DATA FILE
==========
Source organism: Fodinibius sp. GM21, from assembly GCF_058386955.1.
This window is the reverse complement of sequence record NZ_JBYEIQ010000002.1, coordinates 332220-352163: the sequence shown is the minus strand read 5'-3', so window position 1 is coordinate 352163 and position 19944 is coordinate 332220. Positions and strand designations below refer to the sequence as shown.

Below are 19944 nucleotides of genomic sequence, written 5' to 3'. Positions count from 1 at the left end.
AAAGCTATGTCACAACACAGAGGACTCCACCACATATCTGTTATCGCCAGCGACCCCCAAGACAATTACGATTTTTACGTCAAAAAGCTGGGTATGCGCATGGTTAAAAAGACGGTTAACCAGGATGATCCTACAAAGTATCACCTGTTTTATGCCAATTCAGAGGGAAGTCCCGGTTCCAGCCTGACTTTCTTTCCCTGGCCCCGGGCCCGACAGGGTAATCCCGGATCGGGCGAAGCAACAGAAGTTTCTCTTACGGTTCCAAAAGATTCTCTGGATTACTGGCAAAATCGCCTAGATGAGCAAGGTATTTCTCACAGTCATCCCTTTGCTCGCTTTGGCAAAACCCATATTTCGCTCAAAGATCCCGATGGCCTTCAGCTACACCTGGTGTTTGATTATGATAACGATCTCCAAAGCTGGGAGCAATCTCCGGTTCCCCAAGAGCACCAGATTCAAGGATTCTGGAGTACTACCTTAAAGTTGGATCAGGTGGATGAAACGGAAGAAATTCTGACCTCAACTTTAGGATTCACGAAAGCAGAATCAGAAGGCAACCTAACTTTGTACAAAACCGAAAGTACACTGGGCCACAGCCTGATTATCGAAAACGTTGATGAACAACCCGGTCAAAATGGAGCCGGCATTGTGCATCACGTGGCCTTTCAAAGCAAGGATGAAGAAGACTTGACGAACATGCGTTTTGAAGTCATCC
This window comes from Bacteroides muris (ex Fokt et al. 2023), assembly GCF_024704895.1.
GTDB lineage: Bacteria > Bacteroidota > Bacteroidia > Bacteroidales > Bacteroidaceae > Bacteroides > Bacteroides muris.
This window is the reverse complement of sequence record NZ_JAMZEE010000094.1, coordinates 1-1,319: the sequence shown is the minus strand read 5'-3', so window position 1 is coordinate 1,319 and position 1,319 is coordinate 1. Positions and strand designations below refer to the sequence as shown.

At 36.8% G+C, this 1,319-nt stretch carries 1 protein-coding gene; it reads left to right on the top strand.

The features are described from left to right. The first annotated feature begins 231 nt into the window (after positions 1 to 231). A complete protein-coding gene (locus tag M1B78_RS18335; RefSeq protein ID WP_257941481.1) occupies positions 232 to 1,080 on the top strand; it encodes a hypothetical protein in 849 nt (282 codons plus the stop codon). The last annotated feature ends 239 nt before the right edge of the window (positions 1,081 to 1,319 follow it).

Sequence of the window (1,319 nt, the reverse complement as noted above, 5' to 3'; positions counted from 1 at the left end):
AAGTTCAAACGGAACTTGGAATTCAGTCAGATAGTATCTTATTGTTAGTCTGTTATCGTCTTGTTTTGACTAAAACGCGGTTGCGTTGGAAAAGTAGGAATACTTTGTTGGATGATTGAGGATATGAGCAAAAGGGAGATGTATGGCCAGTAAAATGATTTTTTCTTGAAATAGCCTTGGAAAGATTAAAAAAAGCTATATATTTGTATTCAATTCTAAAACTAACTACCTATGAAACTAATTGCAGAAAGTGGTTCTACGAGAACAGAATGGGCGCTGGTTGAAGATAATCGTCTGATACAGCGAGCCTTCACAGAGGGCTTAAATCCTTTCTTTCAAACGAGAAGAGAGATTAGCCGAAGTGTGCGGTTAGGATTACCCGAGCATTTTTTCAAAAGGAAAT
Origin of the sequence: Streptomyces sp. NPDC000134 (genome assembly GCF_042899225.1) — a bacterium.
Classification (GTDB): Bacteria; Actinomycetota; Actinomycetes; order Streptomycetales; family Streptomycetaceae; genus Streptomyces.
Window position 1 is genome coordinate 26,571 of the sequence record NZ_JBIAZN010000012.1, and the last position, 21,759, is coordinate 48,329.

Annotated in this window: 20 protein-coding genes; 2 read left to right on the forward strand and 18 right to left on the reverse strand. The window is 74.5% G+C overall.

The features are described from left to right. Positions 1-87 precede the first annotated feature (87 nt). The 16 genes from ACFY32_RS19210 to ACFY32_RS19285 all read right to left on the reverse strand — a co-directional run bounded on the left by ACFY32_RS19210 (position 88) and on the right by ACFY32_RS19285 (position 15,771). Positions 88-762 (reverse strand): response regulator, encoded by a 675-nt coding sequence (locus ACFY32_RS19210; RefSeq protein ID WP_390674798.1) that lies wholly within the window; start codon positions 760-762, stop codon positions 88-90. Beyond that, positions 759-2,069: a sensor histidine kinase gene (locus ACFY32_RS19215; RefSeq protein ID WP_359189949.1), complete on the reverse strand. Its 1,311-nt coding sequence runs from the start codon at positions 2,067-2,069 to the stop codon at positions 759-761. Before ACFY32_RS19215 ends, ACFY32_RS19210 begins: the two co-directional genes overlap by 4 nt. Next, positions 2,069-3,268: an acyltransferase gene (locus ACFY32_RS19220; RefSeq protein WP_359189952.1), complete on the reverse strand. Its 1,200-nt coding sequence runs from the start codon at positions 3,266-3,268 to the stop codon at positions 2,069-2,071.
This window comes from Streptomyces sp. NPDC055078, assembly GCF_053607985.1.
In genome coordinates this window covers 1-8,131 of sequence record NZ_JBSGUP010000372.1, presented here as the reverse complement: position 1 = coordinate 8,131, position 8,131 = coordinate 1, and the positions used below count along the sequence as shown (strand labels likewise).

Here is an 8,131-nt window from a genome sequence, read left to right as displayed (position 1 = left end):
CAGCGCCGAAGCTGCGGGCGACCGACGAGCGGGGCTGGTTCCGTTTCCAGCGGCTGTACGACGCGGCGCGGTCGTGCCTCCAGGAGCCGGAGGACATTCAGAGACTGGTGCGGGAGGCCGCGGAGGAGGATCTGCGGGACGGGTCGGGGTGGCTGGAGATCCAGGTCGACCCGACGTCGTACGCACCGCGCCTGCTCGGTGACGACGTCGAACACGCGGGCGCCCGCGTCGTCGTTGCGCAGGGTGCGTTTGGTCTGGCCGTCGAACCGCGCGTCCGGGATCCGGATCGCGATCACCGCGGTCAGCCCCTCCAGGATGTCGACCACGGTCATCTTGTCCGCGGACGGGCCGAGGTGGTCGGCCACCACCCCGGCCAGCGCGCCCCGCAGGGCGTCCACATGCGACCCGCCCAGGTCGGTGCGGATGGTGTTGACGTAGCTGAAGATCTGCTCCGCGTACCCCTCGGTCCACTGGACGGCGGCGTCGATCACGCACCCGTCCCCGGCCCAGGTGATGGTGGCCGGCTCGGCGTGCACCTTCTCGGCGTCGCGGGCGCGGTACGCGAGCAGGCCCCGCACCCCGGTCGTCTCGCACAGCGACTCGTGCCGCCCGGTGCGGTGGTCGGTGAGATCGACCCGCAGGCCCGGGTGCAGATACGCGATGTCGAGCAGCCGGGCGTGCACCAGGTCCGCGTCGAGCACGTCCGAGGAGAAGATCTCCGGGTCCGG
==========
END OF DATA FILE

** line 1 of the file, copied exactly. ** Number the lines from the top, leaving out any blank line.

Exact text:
Source organism: Fodinibius sp. GM21, from assembly GCF_058386955.1.